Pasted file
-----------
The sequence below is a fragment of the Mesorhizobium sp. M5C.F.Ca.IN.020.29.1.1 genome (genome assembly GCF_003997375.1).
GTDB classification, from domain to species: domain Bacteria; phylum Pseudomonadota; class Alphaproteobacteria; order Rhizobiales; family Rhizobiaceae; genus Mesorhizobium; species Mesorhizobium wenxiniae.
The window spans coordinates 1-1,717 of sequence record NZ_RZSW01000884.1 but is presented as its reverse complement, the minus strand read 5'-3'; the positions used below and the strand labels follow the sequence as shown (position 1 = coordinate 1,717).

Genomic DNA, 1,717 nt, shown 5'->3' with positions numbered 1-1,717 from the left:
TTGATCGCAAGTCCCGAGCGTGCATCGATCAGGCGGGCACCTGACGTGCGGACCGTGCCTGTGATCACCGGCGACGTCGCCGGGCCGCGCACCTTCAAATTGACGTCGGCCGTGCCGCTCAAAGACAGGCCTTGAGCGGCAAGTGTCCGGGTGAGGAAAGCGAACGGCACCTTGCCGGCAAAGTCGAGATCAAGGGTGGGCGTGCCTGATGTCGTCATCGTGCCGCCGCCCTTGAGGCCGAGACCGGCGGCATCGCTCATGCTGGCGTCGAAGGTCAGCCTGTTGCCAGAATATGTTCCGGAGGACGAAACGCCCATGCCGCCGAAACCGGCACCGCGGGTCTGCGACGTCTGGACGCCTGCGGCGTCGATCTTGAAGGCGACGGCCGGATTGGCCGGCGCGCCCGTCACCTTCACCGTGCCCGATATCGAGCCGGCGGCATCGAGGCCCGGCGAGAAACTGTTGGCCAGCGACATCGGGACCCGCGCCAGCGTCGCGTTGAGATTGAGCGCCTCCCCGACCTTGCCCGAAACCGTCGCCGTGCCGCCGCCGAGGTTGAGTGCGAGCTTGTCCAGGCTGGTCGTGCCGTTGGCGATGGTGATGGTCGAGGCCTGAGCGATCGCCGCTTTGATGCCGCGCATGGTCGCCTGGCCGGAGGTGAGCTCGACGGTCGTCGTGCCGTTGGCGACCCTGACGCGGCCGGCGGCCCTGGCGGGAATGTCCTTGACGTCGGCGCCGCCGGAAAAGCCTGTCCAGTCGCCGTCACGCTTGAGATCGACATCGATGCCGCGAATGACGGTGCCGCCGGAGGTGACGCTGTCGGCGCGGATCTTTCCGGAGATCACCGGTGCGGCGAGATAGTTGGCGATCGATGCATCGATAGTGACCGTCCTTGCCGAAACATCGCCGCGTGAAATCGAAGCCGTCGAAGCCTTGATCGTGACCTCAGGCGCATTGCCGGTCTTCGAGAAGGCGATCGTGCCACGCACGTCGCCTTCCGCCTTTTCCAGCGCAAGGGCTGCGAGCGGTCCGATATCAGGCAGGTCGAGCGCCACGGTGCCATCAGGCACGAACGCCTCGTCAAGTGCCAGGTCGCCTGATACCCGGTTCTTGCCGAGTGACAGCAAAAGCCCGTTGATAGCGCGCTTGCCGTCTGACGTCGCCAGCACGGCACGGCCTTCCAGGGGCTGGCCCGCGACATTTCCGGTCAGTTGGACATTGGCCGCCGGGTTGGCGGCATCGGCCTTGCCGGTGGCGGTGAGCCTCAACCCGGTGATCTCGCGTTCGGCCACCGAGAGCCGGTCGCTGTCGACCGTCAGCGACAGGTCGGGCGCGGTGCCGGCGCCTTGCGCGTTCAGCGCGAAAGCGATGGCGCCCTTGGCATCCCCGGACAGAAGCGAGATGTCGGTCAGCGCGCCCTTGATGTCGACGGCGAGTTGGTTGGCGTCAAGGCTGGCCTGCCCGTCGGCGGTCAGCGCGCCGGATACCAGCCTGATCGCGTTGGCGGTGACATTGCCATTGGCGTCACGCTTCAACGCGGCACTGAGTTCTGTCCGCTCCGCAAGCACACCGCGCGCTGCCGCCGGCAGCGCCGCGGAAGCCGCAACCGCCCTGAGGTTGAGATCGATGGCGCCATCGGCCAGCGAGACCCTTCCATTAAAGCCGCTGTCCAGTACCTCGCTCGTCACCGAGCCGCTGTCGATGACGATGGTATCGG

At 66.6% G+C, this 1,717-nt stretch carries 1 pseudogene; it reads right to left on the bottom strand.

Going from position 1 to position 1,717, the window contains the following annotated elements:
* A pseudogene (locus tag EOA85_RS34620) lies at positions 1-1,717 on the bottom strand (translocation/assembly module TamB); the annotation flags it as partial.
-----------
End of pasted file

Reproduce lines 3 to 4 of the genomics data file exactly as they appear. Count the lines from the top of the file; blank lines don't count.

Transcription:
The window spans coordinates 1-1,717 of sequence record NZ_RZSW01000884.1 but is presented as its reverse complement, the minus strand read 5'-3'; the positions used below and the strand labels follow the sequence as shown (position 1 = coordinate 1,717).

Genomic DNA, 1,717 nt, shown 5'->3' with positions numbered 1-1,717 from the left: